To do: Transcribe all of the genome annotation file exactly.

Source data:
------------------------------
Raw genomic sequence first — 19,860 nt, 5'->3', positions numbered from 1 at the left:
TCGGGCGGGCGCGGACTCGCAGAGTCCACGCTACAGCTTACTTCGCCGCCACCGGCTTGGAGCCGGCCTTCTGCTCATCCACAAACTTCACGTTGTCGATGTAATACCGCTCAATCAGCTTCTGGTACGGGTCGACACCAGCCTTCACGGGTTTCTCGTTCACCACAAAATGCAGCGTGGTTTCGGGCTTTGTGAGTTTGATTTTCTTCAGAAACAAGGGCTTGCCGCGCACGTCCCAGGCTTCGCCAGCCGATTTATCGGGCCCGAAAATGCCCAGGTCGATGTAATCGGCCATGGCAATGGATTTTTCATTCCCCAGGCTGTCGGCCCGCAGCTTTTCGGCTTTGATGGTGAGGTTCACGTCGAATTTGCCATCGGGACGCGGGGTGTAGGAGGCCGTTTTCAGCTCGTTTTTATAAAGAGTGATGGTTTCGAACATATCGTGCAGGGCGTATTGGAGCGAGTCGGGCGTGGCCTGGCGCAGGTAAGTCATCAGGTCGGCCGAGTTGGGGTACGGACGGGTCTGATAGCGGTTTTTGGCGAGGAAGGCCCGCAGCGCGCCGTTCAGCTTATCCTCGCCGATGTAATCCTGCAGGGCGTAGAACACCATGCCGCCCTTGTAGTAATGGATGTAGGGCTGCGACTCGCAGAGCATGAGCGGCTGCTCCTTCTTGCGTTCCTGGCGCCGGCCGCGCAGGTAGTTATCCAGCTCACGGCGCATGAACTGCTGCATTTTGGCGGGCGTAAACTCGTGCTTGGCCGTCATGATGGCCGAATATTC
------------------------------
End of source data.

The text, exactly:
Raw genomic sequence first — 19,860 nt, 5'->3', positions numbered from 1 at the left:
TCGGGCGGGCGCGGACTCGCAGAGTCCACGCTACAGCTTACTTCGCCGCCACCGGCTTGGAGCCGGCCTTCTGCTCATCCACAAACTTCACGTTGTCGATGTAATACCGCTCAATCAGCTTCTGGTACGGGTCGACACCAGCCTTCACGGGTTTCTCGTTCACCACAAAATGCAGCGTGGTTTCGGGCTTTGTGAGTTTGATTTTCTTCAGAAACAAGGGCTTGCCGCGCACGTCCCAGGCTTCGCCAGCCGATTTATCGGGCCCGAAAATGCCCAGGTCGATGTAATCGGCCATGGCAATGGATTTTTCATTCCCCAGGCTGTCGGCCCGCAGCTTTTCGGCTTTGATGGTGAGGTTCACGTCGAATTTGCCATCGGGACGCGGGGTGTAGGAGGCCGTTTTCAGCTCGTTTTTATAAAGAGTGATGGTTTCGAACATATCGTGCAGGGCGTATTGGAGCGAGTCGGGCGTGGCCTGGCGCAGGTAAGTCATCAGGTCGGCCGAGTTGGGGTACGGACGGGTCTGATAGCGGTTTTTGGCGAGGAAGGCCCGCAGCGCGCCGTTCAGCTTATCCTCGCCGATGTAATCCTGCAGGGCGTAGAACACCATGCCGCCCTTGTAGTAATGGATGTAGGGCTGCGACTCGCAGAGCATGAGCGGCTGCTCCTTCTTGCGTTCCTGGCGCCGGCCGCGCAGGTAGTTATCCAGCTCACGGCGCATGAACTGCTGCATTTTGGCGGGCGTAAACTCGTGCTTGGCCGTCATGATGGCCGAATATTC